• Click anywhere in the table or PivotTable.
  • On the Home tab, go to Insert > Slicer.
  • In the Insert Slicers dialog box, select the check boxes for the fields you want to display, then select OK.
  • A slicer will be created for every field that you selected

Text to Columns

Text to Columns is a feature in Excel that parses the text in one cell/column into many columns using a delimiter than can be adjusted.

How to Use Text-to-Columns in Excel

  • Open Excel and start a new Blank workbook.
  • Add entries to the first column and select them all.
  • Choose the Data tab atop the ribbon.
  • Select Text to Columns.
  • Ensure Delimited is selected and click Next.
  • Clear each box in the Delimiters section and instead choose Comma and Space.
  • Click Finish.

Vlookup

VLOOKUP is an Excel function to look up data in a table organized vertically. VLOOKUP supports approximate and exact matching, and wildcards (* ?) for partial matches. Lookup values must appear in the first column of the table passed into VLOOKUP. The matched value from a table.

  • In the Formula Bar, type =VLOOKUP().
  • In the parentheses, enter your lookup value, followed by a comma. …
  • Enter your table array or lookup table, the range of data you want to search, and a comma: (H2,B3:F25,
  • Enter column index number. …
  • Enter the range lookup value, either TRUE or FALSE.

Sparklines

A sparkline is a tiny chart in a worksheet cell that provides a visual representation of data. Use sparklines to show trends in a series of values, such as seasonal increases or decreases, economic cycles, or to highlight maximum and minimum values. Use sparklines to show data trends

A sparkline is a tiny chart in a worksheet cell that provides a visual representation of data. Use sparklines to show trends in a series of values, such as seasonal increases or decreases, economic cycles, or to highlight maximum and minimum values. Position a sparkline near its data for greatest impact.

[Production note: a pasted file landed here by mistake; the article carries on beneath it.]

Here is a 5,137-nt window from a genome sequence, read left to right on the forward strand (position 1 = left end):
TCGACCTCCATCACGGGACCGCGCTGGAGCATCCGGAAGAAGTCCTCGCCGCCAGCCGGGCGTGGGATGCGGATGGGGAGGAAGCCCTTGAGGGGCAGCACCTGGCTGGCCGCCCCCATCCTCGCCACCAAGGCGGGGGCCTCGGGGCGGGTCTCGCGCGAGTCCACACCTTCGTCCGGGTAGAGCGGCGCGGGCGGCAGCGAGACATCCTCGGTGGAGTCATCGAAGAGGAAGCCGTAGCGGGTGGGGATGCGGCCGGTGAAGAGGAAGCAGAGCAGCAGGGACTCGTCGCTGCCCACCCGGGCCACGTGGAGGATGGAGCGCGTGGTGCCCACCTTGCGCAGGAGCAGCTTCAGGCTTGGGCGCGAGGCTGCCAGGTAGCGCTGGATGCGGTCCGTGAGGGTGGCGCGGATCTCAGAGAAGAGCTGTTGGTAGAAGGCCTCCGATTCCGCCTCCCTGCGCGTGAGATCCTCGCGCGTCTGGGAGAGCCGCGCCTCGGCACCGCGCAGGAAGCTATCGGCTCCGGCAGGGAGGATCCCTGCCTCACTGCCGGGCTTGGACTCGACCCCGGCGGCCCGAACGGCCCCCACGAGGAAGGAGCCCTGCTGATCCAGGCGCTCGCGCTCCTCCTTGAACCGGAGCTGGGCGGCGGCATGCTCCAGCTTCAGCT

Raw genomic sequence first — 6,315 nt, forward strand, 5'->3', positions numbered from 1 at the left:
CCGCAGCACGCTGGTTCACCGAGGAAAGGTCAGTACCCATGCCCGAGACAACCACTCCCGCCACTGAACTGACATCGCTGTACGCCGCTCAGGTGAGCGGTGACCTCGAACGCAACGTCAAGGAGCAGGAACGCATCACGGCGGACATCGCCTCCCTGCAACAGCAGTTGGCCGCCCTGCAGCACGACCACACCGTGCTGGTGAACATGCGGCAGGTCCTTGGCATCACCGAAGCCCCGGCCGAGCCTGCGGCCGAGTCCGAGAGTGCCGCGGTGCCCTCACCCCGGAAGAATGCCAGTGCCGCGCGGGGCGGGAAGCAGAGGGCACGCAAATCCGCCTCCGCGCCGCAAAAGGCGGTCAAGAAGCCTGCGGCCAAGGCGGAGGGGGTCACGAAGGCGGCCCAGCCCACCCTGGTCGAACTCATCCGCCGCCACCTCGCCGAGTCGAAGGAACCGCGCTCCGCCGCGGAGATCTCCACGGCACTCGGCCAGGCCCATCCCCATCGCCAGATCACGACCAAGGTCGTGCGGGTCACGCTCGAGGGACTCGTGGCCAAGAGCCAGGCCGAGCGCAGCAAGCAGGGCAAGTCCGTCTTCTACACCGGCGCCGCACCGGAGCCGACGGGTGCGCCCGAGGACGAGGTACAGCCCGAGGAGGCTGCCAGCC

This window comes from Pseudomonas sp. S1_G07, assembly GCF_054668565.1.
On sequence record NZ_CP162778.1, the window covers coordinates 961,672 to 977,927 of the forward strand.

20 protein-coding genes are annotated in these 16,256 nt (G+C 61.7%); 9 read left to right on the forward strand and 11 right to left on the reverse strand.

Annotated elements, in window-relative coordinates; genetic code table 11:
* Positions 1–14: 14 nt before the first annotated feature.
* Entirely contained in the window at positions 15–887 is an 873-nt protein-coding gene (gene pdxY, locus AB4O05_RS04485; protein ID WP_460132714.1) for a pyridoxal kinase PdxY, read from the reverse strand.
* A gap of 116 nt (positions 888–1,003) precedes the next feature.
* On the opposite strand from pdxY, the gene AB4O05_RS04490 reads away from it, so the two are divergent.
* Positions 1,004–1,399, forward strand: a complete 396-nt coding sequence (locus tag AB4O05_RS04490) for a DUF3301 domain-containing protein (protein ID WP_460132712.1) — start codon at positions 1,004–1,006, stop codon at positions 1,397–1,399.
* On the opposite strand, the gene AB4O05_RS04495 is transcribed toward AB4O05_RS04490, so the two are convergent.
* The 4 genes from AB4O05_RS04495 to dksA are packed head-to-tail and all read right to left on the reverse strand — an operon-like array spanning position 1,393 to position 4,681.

How to Add a Sparkline

  • Select a blank cell at the end of a row of data.
  • Select Insert and pick Sparkline type, like Line, or Column.
  • Select cells in the row and OK in menu.
  • More rows of data? Drag handle to add a Sparkline for each row.

Conditional Formatting

Conditional formatting is a feature in many spreadsheet applications that allows you to apply specific formatting to cells that meet certain criteria. It is most often used as color-based formatting to highlight, emphasize, or differentiate among data and information stored in a spreadsheet.

Conditional formatting enables spreadsheet users to do a number of things. First and foremost, it calls attention to important data points such as deadlines, at-risk tasks, or budget items. It can also make large data sets more digestible by breaking up the wall of numbers with a visual organizational component. Finally, conditional formatting can transform your spreadsheet (that previously only stored data) into a dependable “alert” system that highlights key information and keeps you on top of your workload.

Originally a powerful feature of Excel, other spreadsheet applications have also adopted this functionality.

Few rules are listed here:

  • Apply Highlight Rules to Your Excel Spreadsheet
  • Create Top/Bottom Rules
  • Apply Data Bars
  • Apply Color Scales
  • Apply Icon Sets
  • Edit and Delete Conditional Formatting Rules
  • Apply Multiple Conditions to a Rule with AND Formula
  • Conditional Formatting Based on Another Cell
  • Data Validation and Dropdown Lists

Conclusion:

Now that you have an idea of the scope of the presenting data using Excel and Sheets. I am sure that you have realized how much of a value it can add to your report and business. Excel and Google sheets are the places place where you can present the marketing data for your analysis. In the next week post I will be covering the Google Data Studio where you will learn to create impressive, time-saving reports and save the time in the process with Data Studio. Feel free to come back on every Monday’s and read about CXL Digital Analytics mini degree.

Thank you!

 

 

Isak

Isak

I am Isak, founder and author of onlineguider.com blog. A best place to have article through guest posts. I love reading (learning), sharing my skills and knowledge with all over the world using modern digital platforms.